While a few weeks ago it seemed as if Praeger would have a two month lead over Dutton in their presentation of this Soviet best seller, both the "authorized" edition (Dutton's) and the "unauthorized" (Praeger's) will appear almost simultaneously. There has been considerable advance attention on what appears to be as much of a publishing cause celebre here as the original appearance of the book in Russia. Without entering into the scrimmage, or dismissing it as a plague on both your houses, we will limit ourselves to a few facts. Royalties from the "unauthorized" edition will go to the International Rescue Committee; Dutton with their contracted edition is adhering to copyright conventions. The Praeger edition has two translators and one of them is the translator of Doctor Zhivago Dutton's translator, Ralph Parker, has been stigmatized by Praeger as "an apologist for the Soviet regime". To the untutored eye, the Dutton translation seems a little more literary, the Praeger perhaps closer to the rather primitive style of the original. The book itself is an account of one day in the three thousand six hundred and fifty three days of the sentence to be served by a carpenter, Ivan Denisovich Shukhov. (Solzhenitsyn was a political prisoner.) From the unrelenting cold without, to the conditions within, from the bathhouse to the latrine to the cells where survival for more than two weeks is impossible, this records the hopeless facts of existence as faced by thousands who went on "living like this, with your eyes on the ground". The Dutton edition has an excellent introduction providing an orientation on the political background to its appearance in Russia by Marvin Kalb. All involved in its publication (translators, introducers, etc.) claim for it great "artistic" values which we cannot share, although there is no question of its importance as a political and human document and as significant and tangible evidence of the de-Stalinization program.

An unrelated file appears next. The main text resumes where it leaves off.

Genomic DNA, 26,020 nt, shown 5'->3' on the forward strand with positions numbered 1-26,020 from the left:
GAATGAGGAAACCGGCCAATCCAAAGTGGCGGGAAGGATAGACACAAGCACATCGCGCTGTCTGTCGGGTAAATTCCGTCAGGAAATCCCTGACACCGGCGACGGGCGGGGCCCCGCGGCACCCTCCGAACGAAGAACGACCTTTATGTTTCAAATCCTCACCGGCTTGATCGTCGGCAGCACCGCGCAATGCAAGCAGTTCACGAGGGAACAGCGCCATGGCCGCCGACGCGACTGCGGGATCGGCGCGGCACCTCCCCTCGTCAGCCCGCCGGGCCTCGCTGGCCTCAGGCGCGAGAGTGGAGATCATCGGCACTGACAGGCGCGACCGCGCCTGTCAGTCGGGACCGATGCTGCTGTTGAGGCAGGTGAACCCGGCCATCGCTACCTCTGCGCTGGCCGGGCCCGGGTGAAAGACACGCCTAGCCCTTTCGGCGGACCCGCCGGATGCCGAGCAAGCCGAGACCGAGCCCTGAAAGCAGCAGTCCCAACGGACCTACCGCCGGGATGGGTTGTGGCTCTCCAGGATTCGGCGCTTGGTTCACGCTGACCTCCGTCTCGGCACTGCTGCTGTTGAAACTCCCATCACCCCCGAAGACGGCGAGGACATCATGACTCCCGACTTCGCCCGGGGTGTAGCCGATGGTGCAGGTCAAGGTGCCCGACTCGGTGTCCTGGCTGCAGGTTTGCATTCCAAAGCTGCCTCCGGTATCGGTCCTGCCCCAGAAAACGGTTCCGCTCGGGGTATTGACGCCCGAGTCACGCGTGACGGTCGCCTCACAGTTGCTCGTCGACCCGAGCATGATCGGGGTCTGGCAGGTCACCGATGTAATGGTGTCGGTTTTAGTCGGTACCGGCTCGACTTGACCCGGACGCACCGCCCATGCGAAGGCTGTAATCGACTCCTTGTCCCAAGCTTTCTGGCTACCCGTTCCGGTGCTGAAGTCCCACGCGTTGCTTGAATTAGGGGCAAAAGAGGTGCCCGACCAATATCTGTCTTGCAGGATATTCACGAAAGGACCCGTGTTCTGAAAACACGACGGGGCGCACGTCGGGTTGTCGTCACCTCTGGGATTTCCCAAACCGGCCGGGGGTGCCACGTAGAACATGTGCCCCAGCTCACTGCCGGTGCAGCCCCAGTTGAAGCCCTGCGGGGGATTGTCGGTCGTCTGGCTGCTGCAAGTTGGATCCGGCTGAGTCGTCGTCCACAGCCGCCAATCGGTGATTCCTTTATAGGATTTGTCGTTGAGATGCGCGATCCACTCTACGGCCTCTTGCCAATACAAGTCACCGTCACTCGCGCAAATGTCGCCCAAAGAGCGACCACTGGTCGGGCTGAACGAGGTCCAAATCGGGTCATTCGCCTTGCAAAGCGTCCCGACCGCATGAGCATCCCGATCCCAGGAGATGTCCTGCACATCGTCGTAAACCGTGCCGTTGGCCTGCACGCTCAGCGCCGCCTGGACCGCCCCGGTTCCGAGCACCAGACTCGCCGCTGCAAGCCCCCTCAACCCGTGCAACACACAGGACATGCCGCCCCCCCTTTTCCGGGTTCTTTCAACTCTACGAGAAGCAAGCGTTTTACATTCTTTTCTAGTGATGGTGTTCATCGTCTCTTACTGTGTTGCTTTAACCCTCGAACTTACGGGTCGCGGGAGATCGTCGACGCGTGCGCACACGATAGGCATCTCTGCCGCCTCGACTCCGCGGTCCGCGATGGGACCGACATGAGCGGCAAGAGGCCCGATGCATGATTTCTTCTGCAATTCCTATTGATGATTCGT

Pub Date: June 15, 1963

ISBN: 0451228146

Page Count: 181

Publisher: Praeger

Review Posted Online: Oct. 5, 2011

Kirkus Reviews Issue: June 15, 1963

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Unrelenting gloom relieved only occasionally by wrenching trauma; somehow, though, Hannah’s storytelling chops keep the...

FLY AWAY

Hannah’s sequel to Firefly Lane (2008) demonstrates that those who ignore family history are often condemned to repeat it.

When we last left Kate and Tully, the best friends portrayed in Firefly Lane, the friendship was on rocky ground. Now Kate has died of cancer, and Tully, whose once-stellar TV talk show career is in free fall, is wracked with guilt over her failure to be there for Kate until her very last days. Kate’s death has cemented the distrust between her husband, Johnny, and daughter Marah, who expresses her grief by cutting herself and dropping out of college to hang out with goth poet Paxton. Told mostly in flashbacks by Tully, Johnny, Marah and Tully’s long-estranged mother, Dorothy, aka Cloud, the story piles up disasters like the derailment of a high-speed train. Increasingly addicted to prescription sedatives and alcohol, Tully crashes her car and now hovers near death, attended by Kate’s spirit, as the other characters gather to see what their shortsightedness has wrought. We learn that Tully had tried to parent Marah after her father no longer could. Her hard-drinking decline was triggered by Johnny’s anger at her for keeping Marah and Paxton’s liaison secret. Johnny realizes that he only exacerbated Marah’s depression by uprooting the family from their Seattle home. Unexpectedly, Cloud, who rebuffed Tully’s every attempt to reconcile, also appears at her daughter’s bedside. Sixty-nine years old and finally sober, Cloud details for the first time the abusive childhood, complete with commitments to mental hospitals and electroshock treatments, that led to her life as a junkie lowlife and punching bag for trailer-trash men. Although powerful, Cloud’s largely peripheral story deflects focus away from the main conflict, as if Hannah was loath to tackle the intractable thicket in which she mired her main characters.

Unrelenting gloom relieved only occasionally by wrenching trauma; somehow, though, Hannah’s storytelling chops keep the pages turning even as readers begin to resent being drawn into this masochistic morass.

Pub Date: April 23, 2013

ISBN: 978-0-312-57721-6

Page Count: 416

Publisher: St. Martin's

Review Posted Online: Feb. 18, 2013

Kirkus Reviews Issue: March 1, 2013